How Young Living Essential Oils Has Saved Money Via a Labor Management System
Save money by paying your warehouse employees more? Doesn't seem to add up. But that's just what's happening for Young Living Essential Oils, a cross-channel retailer of essential oils and oil blends, oil-enhanced nutritional supplements, bath and body products, skin-care solutions, and natural preparations for the home. In a session yesterday at the National Conference on Operations & Fulfillment in Las Vegas, Ron Harris, chief logistics officer at Young Living, and Steve Johnson, principal at Johnson Stephens Consulting, a supply chain operations consulting firm, detailed how a labor management system has increased warehouse productivity and decreased payroll costs for Young Living.
Young Living opened a new North American distribution center in 2007 that was an integrated production and distribution facility. Upon the opening of the distribution center, Young Living instituted a labor management system. The system was a win/win for both parties involved, said Harris: Warehouse staff would receive bonus incentive pay for exceeding productivity benchmarks and meeting attendance standards, and Young Living would realize increased productivity and reduced payroll costs from a smaller workforce. (Harris pointed out that Young Living didn't lay off staff, choosing to leave vacated positions from organic employee turnover unfilled.)
“Folks want a scoreboard when they come to work every day,” said Johnson, referring to tracking Young Living's warehouse employees’ productivity each day. The company's warehouse staff are measured on number of items picked, accuracy of their picks, among other factors. Those results are then compared against pre-established benchmarks. Production at or above 100 percent qualifies an employee for incentive pay.
Benefits of a Labor Management System
Young Living implemented a labor management system for multiple reasons, Harris said. They include the following:
- timely performance feedback and gratification for employees;
- higher associate compensation with the addition of incentives recognizing the retailer's hardest working employees;
- reduced cost per unit;
- improved service level/throughput cycle time;
- increased job satisfaction among employees;
- reduced employee turnover;
- a more knowledgeable management team as the company got hard data into who's really working hard and who's not; and
- cost savings from a reduced workforce (that includes no longer having to hire temporary seasonal workers at Christmas).
Young Living's labor management system was implemented over a three-step process. Step one constituted management being trained on the system, identifying opportunities for lean distribution and reviewing standard operating procedures; step two involved benchmarking metrics and performance standards; and step three involved offering daily feedback (posting the results for all to see) to employees.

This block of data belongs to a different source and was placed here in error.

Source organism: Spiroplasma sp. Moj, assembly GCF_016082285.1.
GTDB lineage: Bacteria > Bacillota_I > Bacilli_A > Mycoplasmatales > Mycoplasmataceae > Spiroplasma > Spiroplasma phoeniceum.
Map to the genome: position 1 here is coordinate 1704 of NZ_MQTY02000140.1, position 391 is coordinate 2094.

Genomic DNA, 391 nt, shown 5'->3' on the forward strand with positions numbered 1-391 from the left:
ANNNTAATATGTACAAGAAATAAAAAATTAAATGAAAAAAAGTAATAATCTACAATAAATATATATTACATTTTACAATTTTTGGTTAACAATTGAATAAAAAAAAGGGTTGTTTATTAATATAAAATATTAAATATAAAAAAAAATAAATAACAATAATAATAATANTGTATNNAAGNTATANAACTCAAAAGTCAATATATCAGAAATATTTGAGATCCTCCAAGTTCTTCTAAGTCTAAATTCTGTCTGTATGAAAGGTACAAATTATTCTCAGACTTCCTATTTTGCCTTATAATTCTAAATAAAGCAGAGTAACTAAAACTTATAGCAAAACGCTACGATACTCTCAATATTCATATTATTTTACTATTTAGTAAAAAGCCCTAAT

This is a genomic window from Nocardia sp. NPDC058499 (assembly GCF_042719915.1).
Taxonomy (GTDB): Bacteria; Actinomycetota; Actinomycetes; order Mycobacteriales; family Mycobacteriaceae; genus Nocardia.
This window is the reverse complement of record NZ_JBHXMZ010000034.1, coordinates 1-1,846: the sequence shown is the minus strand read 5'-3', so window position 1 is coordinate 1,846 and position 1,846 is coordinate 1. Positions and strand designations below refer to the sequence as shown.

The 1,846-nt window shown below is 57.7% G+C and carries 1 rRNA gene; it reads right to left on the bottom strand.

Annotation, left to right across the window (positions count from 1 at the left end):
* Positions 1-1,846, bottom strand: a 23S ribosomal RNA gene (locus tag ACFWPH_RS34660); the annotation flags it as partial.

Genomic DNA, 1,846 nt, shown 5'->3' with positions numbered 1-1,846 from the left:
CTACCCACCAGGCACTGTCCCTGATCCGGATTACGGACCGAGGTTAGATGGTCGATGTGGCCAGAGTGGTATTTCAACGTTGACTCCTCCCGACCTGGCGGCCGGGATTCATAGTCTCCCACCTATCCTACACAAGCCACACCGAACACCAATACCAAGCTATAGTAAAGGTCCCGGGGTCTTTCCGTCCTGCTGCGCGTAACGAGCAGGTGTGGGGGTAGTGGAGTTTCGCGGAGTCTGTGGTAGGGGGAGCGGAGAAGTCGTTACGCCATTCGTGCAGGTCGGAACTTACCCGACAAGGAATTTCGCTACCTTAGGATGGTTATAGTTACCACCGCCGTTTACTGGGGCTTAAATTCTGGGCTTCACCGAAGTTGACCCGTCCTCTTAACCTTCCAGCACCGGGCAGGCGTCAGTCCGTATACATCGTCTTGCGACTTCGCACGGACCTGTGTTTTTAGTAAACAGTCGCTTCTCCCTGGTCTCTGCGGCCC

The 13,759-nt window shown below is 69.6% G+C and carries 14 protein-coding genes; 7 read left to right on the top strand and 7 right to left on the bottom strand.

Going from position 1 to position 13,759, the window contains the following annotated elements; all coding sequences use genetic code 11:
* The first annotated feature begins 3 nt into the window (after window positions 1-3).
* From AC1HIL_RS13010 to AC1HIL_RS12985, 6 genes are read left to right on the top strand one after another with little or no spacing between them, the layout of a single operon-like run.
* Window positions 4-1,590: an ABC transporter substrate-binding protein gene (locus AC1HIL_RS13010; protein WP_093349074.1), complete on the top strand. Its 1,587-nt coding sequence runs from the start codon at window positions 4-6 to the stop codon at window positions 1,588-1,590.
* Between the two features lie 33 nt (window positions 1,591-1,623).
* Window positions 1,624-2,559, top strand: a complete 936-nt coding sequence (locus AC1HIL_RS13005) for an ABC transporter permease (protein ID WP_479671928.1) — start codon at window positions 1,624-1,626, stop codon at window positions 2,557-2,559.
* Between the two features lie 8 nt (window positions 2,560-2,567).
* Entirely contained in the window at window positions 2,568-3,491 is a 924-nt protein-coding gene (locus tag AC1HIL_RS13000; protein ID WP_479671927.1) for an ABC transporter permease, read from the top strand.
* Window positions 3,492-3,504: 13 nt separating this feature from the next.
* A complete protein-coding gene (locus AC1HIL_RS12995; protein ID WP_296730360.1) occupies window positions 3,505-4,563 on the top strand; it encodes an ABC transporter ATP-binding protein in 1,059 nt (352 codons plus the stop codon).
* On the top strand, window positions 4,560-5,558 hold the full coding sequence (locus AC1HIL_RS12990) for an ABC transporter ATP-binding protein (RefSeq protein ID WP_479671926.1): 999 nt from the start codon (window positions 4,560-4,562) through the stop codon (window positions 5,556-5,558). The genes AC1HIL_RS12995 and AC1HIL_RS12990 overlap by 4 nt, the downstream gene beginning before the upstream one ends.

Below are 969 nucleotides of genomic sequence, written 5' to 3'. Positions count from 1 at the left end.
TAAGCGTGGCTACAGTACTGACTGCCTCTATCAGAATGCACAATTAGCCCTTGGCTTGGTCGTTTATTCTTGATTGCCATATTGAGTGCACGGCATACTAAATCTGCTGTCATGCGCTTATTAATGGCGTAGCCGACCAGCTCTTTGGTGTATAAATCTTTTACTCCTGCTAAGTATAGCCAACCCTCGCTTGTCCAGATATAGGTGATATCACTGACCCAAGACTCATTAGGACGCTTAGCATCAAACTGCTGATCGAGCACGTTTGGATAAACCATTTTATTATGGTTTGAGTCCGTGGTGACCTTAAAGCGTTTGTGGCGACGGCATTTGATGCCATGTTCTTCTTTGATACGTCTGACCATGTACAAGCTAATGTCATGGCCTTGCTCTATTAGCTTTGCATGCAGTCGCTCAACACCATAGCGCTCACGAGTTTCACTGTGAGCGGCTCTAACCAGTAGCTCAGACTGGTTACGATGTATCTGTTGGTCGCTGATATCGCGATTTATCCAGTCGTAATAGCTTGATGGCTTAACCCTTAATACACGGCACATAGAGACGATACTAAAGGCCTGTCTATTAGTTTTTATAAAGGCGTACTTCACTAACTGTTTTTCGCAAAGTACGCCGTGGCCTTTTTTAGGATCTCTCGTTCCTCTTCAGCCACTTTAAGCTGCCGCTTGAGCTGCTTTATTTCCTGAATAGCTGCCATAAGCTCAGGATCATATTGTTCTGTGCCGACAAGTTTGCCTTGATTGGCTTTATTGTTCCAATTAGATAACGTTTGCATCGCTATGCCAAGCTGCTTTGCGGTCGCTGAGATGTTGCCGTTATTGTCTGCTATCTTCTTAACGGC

Weekly Incentive Plan
Employees who reach the benchmark are paid at “one to one” above 100 percent. For example, if an employee works 10 hours at an 11 hour productivity rate, they're paid for 11 hours. Employees’ incentive pay is subject to deductions for lateness, unexcused absences, accidents or safety issues, and verbal or written corrective actions. Deductions are a percentage of the additional pay the employee is scheduled to receive. The incentive program is not in lieu of raises or the company's quarterly bonus program, said Harris.
The labor management system is paying off for Young Living. The company's warehouse staff has been reduced from 84 workers in January 2010 to 72 workers in January of this year, resulting in a 6 percent to 8 percent decrease in payroll costs. Units picked per hour have increased from 356 to 404 in the same time period. Overall production for the distribution center is up to 94.3 percent vs. 80 percent in 2010.
We had a good workforce in place already, said Harris, but this program was able to get more out of them. Specific areas of the distribution center that saw productivity gains included receiving (96.4 percent vs. 58.9 percent), packing (94.4 percent vs. 75.6 percent) and trailer loading (81.7 percent vs. 44.6 percent).
Future plans for Young Living's labor management system include implementing group and/or building incentives for those work functions not measurable using individual standards, supervisor/manager incentives, and LED and LCD scoreboard displays placed throughout the warehouse to provide more visible feedback to employees.